Pew polls show that these strikes are abhorred in Pakistan. Less than two percent of the Pakistani population supports them, even though strikes occur in the FATA region, where less than one percent of the Pakistani population lives. Most Pakistanis will never hear a drone, see a drone, or experience a drone, but they have such salience within Pakistani politics, in part because of the misinformation allowed to be presented about how they’re employed—the Pakistani government publicly condemns the strikes while privately consenting to them; jointly reviews strikes against certain individuals; and provides serially misleading information about civilian casualties—and in part because of civilian casualty incidents, and in part because people don’t like their sovereignty being breached, and tribal networks being disrupted, especially by the United States.
Nobody can determine what makes an individual join a militant or terrorist group, so I am cautious about saying that drone strikes are a contributing factor. The fact is, in most places where strikes occur, there are two things people hate: they hate foreign Islamic militants living among them, and they hate drone strikes. They’re both foreign presences that cause disruption in the social fabric. And it’s not just where the strikes occur that these strikes are hated. If you look at polls, ninety percent of Turks hate these strikes, as do ninety-three percent of Greeks, and eighty-five percent of Japanese. In Western Europe, every country disagrees with America’s interpretation of who can lawfully be targeted.
And it’s important to understand that the U.S. is very explicit in not identifying which body of international law applies to its drone program. The U.N. Special Rapporteurs have been asking the U.S. to better describe which international law applies, and they refuse to do it. I’m not an international lawyer, but when you talk to these people there are huge disagreements. A lot of international lawyers say that what the U.S. is doing is dangerous and unprecedented. Among U.S. government lawyers, there is not much disagreement—they can find lawful justification for strikes. But nobody else on the earth agrees with us.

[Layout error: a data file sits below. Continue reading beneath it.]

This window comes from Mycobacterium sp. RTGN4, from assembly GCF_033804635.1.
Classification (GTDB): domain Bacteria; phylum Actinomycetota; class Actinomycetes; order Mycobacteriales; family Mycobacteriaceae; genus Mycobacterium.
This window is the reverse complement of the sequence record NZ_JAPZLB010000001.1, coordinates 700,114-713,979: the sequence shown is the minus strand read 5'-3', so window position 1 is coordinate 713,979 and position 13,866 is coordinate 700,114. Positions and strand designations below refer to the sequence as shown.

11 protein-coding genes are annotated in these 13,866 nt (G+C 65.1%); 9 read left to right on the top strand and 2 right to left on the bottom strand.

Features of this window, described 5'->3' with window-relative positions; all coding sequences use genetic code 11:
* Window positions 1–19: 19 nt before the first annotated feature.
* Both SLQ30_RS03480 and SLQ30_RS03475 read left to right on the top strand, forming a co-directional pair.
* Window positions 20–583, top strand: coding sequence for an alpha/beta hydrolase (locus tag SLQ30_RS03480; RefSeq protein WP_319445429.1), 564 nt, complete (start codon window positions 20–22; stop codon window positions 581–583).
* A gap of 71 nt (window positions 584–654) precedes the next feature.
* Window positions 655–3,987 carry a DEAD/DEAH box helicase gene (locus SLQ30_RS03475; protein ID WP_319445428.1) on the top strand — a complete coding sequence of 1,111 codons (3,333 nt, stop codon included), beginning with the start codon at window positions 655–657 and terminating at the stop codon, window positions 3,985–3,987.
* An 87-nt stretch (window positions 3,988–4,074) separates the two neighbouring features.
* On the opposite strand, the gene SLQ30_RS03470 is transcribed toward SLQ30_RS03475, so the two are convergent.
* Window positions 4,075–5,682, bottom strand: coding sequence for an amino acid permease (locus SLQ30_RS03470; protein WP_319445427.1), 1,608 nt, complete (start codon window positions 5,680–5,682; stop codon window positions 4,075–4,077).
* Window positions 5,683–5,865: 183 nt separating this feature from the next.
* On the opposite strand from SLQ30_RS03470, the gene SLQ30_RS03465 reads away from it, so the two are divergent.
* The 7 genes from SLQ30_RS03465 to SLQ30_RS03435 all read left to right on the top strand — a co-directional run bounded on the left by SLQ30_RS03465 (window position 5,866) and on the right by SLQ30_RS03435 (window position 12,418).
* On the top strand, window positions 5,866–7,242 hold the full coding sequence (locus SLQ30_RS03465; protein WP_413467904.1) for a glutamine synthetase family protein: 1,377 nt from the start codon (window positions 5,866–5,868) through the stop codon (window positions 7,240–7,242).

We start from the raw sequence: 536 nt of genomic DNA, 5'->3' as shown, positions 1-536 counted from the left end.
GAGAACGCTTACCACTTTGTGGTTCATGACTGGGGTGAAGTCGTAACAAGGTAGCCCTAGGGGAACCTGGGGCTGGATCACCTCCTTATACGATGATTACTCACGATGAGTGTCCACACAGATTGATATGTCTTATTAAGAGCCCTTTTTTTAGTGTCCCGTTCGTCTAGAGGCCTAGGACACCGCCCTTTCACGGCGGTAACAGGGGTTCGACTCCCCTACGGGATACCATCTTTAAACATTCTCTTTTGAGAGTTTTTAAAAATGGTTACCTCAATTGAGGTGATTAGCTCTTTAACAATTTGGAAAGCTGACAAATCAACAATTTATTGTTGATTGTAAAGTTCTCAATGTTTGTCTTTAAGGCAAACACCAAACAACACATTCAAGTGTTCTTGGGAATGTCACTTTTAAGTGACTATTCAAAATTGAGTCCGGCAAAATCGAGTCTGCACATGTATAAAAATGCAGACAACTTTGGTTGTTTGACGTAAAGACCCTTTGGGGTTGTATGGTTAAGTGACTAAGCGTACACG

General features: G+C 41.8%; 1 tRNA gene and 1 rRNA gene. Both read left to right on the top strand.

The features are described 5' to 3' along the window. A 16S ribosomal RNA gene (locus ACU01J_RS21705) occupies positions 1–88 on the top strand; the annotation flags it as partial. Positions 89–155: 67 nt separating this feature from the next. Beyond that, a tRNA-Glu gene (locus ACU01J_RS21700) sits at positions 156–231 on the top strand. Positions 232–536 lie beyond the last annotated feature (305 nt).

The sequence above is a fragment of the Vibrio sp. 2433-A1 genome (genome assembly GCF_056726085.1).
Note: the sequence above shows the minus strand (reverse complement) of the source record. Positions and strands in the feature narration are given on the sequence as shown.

When we think about how drones will be used in the future, we should not be constrained by how America has used them to date. A lot of people will look at America’s use of drones and think that’s the extent of the possibilities. But when other folks have this technology, they will use them for a range of missions that we haven’t thought of yet. Drones are actually a really good way to deliver weapons of mass destruction, for example. They’re better than humans and they’re better than rockets or missiles. So for state actors, if you’re thinking about different ways to kill a lot people, drones are a good way to do it. Drones also allow you to push and prod things in a way that manned aircraft might not. And that can lead to crisis escalation and instability and a militarized response, which is met by another militarized response. These are big issues. But we also know from history that states don’t just acquire some new lethality and use it willy-nilly on day one. They actually look very closely at how others have used and employed weapons, and that has a constraining effect. That’s why I’ve been saying that the U.S. needs to think about the normative precedents it’s setting, and that these precedents should be based in what we all already agree upon—namely, the foundations of international law.
Many of the reforms that I’ve been calling for have been announced, but whether they mean anything, and whether they will actually be implemented, is unclear. Between November 2002 and January 2012, no U.S. official ever acknowledged that the strikes occurred. Never. And then in January 2012, President Obama acknowledged a drone strike in a Google Hangout. It was remarkable, and it was partly a result of public pressure that came about because of news reporting, leaked Department Of Justice and CIA documents, and the John Brennan confirmation hearings. A lot of this explains why the President made the speech at the National Defense University and issued new public policy guidance in May of this year. That would have been unthinkable just eighteen months earlier.
But what this means is not clear. You know, the new standard is that there has to be a “near certainty” that no civilians will be harmed, and the U.S. has a preference for capture over kill, and the U.S. has a preference for shifting drone strikes from the CIA to the military. But we don’t know if any of that’s being done. And I don’t know what the standard was before “near certainty.” Was their a “somewhat certainty” that civilians wouldn’t be killed before, and now there is a “near certainty?” No one quite knows what that term really means. There are many unresolved questions. For example, which body of international law applies? Again, this was a technology that was developed to kill one person, and now, by my count, it has been used 450 times—400 times by Obama and 50 times by Bush—to kill something like 3,700 people, most of whom weren’t on “kill lists,” in non-battlefield settings.